I'll never forget helping John die. No, I didn't kill him. Cancer killed him, but I helped him die by telling him what to expect, how to protect his functional independence for as long as possible, reframing and contextualizing the whole beautiful and awful business, giving him drugs, calling cancer a bitch, and holding his hand.
This year, a Seattle nurse named Kim Hiatt committed suicide. Ms. Hiatt’s death came nearly seven months after she had given an unintended overdose to an infant heart patient, a medical error that was said to have contributed to the child’s death days later.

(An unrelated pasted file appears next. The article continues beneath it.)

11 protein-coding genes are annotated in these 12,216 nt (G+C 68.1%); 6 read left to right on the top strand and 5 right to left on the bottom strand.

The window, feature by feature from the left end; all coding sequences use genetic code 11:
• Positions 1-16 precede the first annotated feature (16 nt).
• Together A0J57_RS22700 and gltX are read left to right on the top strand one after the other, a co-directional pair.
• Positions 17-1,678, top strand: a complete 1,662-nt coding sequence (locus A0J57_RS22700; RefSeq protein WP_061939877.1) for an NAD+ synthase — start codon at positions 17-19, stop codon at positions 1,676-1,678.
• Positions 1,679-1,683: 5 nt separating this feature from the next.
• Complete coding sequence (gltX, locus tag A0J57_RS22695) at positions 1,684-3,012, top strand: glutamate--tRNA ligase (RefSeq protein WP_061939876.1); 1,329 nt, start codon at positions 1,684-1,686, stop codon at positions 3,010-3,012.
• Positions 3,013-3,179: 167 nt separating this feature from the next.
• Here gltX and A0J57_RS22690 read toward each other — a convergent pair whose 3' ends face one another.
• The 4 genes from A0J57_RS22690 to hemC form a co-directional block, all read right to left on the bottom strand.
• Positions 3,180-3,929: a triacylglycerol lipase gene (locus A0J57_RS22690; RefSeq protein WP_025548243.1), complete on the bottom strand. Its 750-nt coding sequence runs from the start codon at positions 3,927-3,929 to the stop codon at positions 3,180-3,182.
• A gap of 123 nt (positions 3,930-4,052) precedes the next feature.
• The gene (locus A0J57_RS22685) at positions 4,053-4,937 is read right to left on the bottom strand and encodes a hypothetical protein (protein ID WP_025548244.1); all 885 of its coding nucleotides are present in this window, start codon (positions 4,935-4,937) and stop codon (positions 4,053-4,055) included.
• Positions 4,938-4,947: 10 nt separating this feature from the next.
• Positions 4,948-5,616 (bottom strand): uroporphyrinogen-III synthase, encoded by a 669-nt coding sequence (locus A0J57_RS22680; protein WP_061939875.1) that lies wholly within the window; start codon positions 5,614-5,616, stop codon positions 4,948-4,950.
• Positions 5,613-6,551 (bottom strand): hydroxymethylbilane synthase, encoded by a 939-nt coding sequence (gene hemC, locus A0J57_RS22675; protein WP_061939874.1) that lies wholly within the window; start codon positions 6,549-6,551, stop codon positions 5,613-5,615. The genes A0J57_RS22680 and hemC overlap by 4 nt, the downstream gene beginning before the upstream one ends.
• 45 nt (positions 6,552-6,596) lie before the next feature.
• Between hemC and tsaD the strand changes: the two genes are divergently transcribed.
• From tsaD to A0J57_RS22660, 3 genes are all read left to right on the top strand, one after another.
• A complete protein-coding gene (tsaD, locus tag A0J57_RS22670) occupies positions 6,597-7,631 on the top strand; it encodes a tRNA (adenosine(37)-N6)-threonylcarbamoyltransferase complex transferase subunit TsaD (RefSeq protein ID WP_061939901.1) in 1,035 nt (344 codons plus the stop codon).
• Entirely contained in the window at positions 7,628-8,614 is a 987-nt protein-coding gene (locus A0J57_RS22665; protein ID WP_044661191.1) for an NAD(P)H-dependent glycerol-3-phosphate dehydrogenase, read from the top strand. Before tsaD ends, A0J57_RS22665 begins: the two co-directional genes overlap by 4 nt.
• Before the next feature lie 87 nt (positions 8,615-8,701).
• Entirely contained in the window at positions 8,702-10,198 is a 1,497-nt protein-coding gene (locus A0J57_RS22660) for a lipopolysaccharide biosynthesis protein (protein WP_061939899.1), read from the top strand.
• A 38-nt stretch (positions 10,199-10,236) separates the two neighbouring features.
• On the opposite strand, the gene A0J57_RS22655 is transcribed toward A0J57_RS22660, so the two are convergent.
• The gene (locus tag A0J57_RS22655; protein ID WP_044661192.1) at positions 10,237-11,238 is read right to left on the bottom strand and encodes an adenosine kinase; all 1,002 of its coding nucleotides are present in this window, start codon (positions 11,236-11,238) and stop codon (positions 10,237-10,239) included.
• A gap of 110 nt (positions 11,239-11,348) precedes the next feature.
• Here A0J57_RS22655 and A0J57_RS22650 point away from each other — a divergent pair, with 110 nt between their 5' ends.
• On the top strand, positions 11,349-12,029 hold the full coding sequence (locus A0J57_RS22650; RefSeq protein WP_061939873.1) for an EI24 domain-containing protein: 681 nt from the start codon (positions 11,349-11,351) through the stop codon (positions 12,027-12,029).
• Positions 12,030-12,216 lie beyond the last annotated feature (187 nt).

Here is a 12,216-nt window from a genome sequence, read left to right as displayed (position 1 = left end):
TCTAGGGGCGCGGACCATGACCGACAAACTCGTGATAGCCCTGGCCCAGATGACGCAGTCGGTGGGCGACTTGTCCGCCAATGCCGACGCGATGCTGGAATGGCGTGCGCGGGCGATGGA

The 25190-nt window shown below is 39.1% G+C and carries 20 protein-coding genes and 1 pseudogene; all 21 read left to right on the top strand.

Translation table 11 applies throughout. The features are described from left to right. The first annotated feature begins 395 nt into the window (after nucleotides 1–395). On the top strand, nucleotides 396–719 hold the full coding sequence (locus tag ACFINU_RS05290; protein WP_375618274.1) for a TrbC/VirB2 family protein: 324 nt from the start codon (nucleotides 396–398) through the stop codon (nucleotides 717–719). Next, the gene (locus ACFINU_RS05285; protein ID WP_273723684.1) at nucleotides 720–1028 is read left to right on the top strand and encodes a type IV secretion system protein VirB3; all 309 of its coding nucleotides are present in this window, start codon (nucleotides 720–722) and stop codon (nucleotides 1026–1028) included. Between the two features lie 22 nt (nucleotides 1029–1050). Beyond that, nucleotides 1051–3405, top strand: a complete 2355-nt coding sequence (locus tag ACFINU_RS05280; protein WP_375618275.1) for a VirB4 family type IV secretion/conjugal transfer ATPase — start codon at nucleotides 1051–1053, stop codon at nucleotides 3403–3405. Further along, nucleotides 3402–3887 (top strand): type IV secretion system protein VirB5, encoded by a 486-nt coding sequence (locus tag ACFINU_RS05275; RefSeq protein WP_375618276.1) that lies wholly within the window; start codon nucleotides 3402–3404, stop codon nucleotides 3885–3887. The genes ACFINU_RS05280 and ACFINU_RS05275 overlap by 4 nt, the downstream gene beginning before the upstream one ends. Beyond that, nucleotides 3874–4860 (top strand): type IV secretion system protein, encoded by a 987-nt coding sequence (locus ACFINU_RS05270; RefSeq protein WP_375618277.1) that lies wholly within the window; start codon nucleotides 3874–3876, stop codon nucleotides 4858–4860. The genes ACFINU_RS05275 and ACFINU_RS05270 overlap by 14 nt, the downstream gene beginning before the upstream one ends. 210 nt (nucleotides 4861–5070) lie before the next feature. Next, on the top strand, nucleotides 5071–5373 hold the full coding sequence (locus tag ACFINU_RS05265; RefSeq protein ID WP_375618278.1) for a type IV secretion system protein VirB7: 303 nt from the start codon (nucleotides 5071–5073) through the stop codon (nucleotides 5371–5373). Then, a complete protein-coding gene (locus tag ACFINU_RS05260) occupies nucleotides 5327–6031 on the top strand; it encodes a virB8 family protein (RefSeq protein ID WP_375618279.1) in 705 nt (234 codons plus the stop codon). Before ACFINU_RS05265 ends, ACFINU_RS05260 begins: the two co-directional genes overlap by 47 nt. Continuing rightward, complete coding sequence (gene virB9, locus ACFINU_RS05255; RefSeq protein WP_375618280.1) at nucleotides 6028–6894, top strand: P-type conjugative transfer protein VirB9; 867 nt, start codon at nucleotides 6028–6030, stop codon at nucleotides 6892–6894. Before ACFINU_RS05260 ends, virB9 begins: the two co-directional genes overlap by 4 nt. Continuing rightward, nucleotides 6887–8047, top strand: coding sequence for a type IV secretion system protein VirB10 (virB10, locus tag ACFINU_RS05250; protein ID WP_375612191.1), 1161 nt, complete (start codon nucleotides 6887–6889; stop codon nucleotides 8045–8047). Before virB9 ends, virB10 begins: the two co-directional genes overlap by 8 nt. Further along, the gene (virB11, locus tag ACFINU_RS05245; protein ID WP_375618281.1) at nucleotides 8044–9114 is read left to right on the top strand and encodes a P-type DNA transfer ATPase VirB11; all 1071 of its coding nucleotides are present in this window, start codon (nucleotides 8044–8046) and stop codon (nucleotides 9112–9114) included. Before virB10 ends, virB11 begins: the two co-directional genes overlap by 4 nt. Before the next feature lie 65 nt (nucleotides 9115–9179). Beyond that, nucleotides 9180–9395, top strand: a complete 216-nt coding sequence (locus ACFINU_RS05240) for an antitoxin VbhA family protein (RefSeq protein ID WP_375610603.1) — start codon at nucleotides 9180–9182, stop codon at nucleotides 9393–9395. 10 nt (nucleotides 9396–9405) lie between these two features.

Nurses perform an essential job function that can be very draining. Unfortunately, many nurses in the United States are beginning to experience the impact of long, demanding hours of work. Professional nurse burnout comes from a combination of long hours, reduced staffing and complex working environments.
For people who want a good-paying, stable nursing job, one class stands in the way: Introduction to Anatomy and Physiology. And it's a tough one.
Verbal abuse against nurses in the workplace, including abuse by other nurses, is both common and well-documented. The negative effects of that abuse and the adverse impact on patient care are also well-documented. Now, a study of newly licensed registered nurses (NLRNs) finds that nurses who are verbally abused by nursing colleagues report lower job satisfaction, unfavorable perceptions of their work environment, and greater intent to leave their current job.
In This Issue
Liz Di Bernardo